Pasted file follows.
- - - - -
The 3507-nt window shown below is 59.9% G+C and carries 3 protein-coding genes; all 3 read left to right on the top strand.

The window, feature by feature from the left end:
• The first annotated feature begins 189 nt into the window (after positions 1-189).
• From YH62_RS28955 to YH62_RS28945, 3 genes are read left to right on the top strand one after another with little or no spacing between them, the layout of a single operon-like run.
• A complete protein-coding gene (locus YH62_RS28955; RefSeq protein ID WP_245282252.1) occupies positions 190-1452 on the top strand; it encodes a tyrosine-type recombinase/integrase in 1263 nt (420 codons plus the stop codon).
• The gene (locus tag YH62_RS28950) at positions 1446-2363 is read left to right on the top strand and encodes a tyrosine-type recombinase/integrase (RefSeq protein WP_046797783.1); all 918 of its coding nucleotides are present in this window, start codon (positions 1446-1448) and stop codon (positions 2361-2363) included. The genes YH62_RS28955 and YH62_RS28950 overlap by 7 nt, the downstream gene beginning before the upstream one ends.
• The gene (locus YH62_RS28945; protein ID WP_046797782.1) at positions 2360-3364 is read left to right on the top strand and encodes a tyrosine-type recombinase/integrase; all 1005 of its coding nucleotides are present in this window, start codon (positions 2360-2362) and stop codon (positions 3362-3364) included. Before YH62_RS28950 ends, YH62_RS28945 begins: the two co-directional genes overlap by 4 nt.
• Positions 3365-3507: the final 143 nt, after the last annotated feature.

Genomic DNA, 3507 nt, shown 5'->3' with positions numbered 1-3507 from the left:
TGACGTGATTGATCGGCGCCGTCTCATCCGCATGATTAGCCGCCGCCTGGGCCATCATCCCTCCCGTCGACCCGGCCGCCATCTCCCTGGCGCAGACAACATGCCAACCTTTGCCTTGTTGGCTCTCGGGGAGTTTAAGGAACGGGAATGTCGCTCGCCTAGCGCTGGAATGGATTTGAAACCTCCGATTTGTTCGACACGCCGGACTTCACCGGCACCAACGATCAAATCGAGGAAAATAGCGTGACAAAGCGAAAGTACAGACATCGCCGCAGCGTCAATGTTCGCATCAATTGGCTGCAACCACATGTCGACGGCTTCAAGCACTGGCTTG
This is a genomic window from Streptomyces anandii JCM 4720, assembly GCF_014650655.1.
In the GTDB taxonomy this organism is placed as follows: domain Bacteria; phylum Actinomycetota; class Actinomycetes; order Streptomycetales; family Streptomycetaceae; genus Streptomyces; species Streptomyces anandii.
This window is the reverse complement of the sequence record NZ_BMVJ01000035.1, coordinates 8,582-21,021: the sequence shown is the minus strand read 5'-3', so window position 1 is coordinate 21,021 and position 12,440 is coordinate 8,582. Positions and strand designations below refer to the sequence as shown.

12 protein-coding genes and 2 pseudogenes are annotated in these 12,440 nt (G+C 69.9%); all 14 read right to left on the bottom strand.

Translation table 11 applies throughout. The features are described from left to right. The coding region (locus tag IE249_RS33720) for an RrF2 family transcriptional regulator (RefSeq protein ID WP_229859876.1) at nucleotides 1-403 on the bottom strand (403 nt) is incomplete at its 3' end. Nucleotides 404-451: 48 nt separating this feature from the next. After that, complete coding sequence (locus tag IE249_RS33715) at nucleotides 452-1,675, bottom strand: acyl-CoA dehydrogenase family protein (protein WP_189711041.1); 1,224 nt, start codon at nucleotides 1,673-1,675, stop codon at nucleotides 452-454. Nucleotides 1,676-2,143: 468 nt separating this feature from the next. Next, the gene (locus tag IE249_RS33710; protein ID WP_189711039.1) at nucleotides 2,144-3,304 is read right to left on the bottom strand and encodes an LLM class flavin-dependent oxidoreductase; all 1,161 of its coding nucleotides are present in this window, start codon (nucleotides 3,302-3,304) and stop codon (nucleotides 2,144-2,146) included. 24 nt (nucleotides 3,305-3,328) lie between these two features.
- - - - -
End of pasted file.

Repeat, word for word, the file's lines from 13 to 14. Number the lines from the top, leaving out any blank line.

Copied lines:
This window is the reverse complement of the sequence record NZ_BMVJ01000035.1, coordinates 8,582-21,021: the sequence shown is the minus strand read 5'-3', so window position 1 is coordinate 21,021 and position 12,440 is coordinate 8,582. Positions and strand designations below refer to the sequence as shown.

12 protein-coding genes and 2 pseudogenes are annotated in these 12,440 nt (G+C 69.9%); all 14 read right to left on the bottom strand.